Rabbi Elie Cohen
This week’s Torah portion concludes with the list of the descendants of Esau; not much more than the names are given. Next week’s portion, Vayeishev, begins a much more detailed description of the children of Esau’s brother, Jacob.
This week’s Torah portion concludes with the list of the descendants of Esau; not much more than the names are given. Next week’s portion, Vayeishev, begins a much more detailed description of the children of Esau’s brother, Jacob. Rashi, the preeminent Torah commentator, notes this contrast and illuminates it for us through the following parable: A precious gem was lost in the sand. In order to locate it, a man dug his fingers into the sand and sifted through it, even using a sieve. Upon finding the precious jewel, he cast away the dirt and pebbles and grasped the gem.
Similarly, explains Rashi, the children of Esau were not particularly beloved to Hashem. Thus, the Torah does not spend much time in recounting their lives. Like the sand, they were cast away. Jacob’s children, however, were righteous and thereby cherished by Hashem. Hashem therefore speaks about them in the Torah at length, grabbing hold of them like the precious gem. Rashi continues to prove that this is a common trend in the Torah. As an example, he cites the genealogies of the ten generations from Adam to Noah and the next ten from Noah to Abraham. In both instances, the Torah appears to gloss over the figures who were less or, in some cases, not pious, while it elaborates when discussing the precious exemplars of piety.
Similarly, just a few weeks ago we not only read in detail about Eliezer’s (Abraham’s servant) meeting Rebecca, but the Torah even chronicles Eliezer’s retelling the entire story to Rebecca’s family. Why would the Torah record this story twice, while many major topics in the Torah have very small scriptural reference? Rashi explains, "The ordinary conversation of even the Patriarchs’ servants is more pleasing before G-d than the teaching of their children." Again we see this trend – that which is more dear in the eyes of G-d receives more air time in the Torah.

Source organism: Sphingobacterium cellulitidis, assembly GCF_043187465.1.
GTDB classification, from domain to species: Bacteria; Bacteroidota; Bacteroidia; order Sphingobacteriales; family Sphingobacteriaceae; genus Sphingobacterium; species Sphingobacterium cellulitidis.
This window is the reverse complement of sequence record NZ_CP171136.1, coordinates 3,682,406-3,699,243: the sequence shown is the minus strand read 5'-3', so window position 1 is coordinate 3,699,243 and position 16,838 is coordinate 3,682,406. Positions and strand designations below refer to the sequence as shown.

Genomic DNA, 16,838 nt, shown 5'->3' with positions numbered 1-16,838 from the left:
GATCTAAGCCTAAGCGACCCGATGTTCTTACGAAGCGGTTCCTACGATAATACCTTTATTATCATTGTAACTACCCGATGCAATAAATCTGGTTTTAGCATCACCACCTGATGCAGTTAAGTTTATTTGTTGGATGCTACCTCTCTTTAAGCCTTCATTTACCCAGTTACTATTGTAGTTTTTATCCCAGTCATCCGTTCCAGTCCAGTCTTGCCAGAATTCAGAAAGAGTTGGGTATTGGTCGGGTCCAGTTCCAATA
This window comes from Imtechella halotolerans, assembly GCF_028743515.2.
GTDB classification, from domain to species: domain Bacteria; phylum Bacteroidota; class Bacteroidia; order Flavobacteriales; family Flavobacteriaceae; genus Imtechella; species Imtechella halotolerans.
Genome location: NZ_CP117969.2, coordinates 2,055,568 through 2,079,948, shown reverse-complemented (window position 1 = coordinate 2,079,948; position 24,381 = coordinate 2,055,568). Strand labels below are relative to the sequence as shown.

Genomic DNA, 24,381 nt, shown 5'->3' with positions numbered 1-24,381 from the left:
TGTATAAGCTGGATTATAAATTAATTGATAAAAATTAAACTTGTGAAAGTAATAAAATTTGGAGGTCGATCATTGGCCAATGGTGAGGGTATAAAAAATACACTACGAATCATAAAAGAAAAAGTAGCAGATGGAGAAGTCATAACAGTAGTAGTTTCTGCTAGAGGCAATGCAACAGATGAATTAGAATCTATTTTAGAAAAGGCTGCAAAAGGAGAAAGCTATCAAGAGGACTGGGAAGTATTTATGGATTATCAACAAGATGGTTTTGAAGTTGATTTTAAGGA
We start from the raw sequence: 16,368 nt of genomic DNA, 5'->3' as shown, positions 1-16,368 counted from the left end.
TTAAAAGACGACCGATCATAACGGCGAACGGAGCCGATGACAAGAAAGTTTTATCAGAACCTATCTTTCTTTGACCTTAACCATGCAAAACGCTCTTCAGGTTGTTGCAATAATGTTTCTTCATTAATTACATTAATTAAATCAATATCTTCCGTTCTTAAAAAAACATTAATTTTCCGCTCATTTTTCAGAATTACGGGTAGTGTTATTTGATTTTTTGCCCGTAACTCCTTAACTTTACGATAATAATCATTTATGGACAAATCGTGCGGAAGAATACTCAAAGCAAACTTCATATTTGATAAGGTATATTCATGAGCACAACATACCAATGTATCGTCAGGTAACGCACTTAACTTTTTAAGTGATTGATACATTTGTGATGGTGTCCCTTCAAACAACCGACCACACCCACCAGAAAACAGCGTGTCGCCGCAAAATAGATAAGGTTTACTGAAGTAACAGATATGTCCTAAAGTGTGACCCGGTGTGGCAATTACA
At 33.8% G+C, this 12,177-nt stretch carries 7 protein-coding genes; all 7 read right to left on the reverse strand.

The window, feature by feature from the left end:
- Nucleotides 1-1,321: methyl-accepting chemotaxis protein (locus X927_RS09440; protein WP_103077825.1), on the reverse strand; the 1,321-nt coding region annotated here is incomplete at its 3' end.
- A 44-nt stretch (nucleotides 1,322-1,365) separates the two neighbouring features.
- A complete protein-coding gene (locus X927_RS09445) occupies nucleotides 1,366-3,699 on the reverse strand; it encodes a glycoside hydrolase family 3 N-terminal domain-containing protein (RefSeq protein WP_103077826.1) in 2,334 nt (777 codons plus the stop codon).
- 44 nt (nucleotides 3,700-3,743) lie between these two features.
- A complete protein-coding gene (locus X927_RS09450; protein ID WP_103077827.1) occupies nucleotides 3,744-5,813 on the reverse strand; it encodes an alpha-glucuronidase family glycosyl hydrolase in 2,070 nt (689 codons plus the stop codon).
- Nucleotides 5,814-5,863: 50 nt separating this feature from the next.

Perhaps this would explain a puzzling verse in Parshat Bereishit. Describing the incident of Cain murdering his brother Abel, the Torah writes, "Cain said to his brother Abel, and it was when they were in the field that Cain arose above Abel his brother and he killed him" (Genesis 4:8). The beginning of the verse is quite unusual, as it seems to stop mid-sentence, without telling us what Cain said to Abel. Rashi fills in the blank by informing us that Cain’s words were those of argument, and that he engaged in such conversation to create a pretext for which to kill his brother. Perhaps such words of strife, which were, in fact, empty and false, were so despicable to G-d as to not include them in the Torah at all.
This may well offer us a new insight into the famous line from the Passover Haggadah, "And anyone who increases his speech about the exodus, behold this is praiseworthy." It has been suggested that the word "this" in "this is praiseworthy" might not refer to the action of speaking, but to the speaker himself. Now we can more fully understand that suggestion. When someone speaks at length about something, it is an indication that the subject is very dear to the speaker, as we discovered above through Rashi’s explanation. When we left Egypt, it was not in order that we should become totally independent, but that we should become the servants of G-d.
Hashem states in His Torah, "I will redeem you with an outstretched arm and with great judgments. And I will take you to me as a nation and I will be for you as a G-d" (Exodus 6:6-7). One who speaks about the exodus at length displays that this switch from being Pharaoh’s servant to being G-d’s servant is very beloved to him. This person understands how his entire existence is imbued with meaning by this service of G-d. Such a person is truly praiseworthy.
Rabbi Elie Cohen, an alumnus of Yeshiva Atlanta, is an educator at the Columbus Torah Academy in Ohio.
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